Already in July 2016, the Home Office revealed a 41% rise in hate crime. The victims, however, found the support of many public figures and politicians, including Prime Minister Theresa May. She stated: “Hate crime has absolutely no place in Britain and I’m delighted to see people and groups from all communities coming together to support the #BetterThanThat campaign.”
Galop reported that the number of homophobic attacks has doubled in the three months after the Brexit vote. Only in July there were 5,468 racially or religiously aggravated offences reported by the police, the Guardian reports.
One can blame the education system, authorities figures and bullies. The fault lies within everyone. Times might have changed, but homophobia and racism are still pressing issues and they’re going through a process of evolution. Social Media have opened up a whole new world, taking bullying to a new, dangerous level. Never before it has been so easy to offend, insult, intimidate or humiliate others, hiding behind the shield of a virtual identity. And all of this is happening right in front of our eyes and in broad daylight.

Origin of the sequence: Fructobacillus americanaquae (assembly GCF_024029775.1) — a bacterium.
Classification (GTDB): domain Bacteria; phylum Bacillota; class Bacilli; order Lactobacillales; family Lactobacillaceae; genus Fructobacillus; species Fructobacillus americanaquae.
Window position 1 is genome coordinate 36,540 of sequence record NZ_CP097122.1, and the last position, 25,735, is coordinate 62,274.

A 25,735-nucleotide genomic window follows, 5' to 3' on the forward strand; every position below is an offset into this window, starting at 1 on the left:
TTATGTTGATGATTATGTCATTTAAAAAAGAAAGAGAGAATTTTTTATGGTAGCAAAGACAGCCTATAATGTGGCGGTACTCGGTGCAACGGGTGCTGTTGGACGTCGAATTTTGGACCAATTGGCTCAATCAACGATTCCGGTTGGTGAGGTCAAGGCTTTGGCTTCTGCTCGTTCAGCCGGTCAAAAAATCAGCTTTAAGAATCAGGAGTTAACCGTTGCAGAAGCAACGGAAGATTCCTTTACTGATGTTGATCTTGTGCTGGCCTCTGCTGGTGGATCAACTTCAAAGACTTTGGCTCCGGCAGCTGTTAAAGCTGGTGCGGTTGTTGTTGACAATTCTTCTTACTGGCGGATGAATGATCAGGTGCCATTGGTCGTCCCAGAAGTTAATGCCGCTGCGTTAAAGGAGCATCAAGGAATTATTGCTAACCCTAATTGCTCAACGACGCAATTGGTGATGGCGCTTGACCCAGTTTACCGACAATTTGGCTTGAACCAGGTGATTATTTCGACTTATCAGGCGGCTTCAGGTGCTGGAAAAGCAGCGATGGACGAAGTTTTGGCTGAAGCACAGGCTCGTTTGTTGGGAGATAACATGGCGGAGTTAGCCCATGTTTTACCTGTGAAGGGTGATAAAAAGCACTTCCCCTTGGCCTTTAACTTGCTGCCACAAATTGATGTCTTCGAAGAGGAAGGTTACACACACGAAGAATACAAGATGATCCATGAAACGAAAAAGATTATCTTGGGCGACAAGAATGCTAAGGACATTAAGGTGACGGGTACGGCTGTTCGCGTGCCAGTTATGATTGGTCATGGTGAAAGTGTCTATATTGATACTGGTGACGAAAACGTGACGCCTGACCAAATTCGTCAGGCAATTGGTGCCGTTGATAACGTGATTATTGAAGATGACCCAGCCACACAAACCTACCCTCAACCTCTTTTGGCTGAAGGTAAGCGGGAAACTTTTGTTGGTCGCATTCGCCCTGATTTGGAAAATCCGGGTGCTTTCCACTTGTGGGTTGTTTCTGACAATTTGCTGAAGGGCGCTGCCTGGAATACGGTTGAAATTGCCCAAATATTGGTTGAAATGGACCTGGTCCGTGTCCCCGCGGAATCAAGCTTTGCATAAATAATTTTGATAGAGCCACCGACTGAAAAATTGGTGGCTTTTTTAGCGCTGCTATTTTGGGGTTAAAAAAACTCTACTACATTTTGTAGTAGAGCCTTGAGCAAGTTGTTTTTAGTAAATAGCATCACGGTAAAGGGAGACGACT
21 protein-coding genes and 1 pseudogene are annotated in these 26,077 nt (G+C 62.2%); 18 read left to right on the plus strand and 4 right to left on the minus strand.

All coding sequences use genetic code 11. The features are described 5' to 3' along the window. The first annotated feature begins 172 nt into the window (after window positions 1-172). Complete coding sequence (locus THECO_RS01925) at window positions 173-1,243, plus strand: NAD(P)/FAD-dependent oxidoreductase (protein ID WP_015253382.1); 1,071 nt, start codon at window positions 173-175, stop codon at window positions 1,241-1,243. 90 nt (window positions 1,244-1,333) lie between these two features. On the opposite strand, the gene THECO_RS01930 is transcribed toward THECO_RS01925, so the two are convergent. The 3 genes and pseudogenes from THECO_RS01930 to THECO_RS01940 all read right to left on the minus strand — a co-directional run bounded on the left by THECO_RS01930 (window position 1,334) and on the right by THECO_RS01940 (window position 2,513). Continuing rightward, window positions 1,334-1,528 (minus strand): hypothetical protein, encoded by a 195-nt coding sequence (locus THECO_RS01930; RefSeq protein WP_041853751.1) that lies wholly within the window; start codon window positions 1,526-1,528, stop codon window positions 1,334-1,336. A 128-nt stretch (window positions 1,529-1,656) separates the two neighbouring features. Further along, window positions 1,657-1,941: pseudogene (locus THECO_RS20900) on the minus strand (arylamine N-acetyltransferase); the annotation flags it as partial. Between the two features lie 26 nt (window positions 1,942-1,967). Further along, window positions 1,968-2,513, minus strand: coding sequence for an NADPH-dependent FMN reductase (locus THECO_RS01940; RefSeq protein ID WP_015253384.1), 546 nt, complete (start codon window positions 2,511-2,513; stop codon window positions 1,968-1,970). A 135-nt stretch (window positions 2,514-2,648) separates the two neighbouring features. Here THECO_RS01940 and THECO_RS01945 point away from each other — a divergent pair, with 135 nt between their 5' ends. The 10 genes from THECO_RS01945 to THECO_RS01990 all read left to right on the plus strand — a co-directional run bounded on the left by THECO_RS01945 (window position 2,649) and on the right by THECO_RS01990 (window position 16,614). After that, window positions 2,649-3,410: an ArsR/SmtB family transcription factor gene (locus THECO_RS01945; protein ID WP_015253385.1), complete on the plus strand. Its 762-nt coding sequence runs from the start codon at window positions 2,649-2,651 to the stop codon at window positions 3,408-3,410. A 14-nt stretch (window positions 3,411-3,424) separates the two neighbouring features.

Re-votes, recounts and general unhappiness with outcomes of referendums and elections seem to be a theme that is repeating across the world. After Brexit, many in the UK signed a petition for another referendum to decide whether Britain should remain in the EU.
More recently, Jill Stein in the US has started an effort for a recount of votes in some of the states that determined Trump’s victory.
Politics in Austria are now also to follow a similar trend, with a re-vote for the Presidential elections taking place on Sunday.
The two candidates in this year’s election are Alexander Van Der Bellen, from the Austrian Green Party (The Greens), and Norbert Hofer from the Freedom Party of Austria (FPÖ).
The Austrian election system is based on two rounds. Parties compete for 50% of the vote in the first round, and if this does not occur, the two parties with the highest percentage of votes are then carried over to the second round, where the majority wins.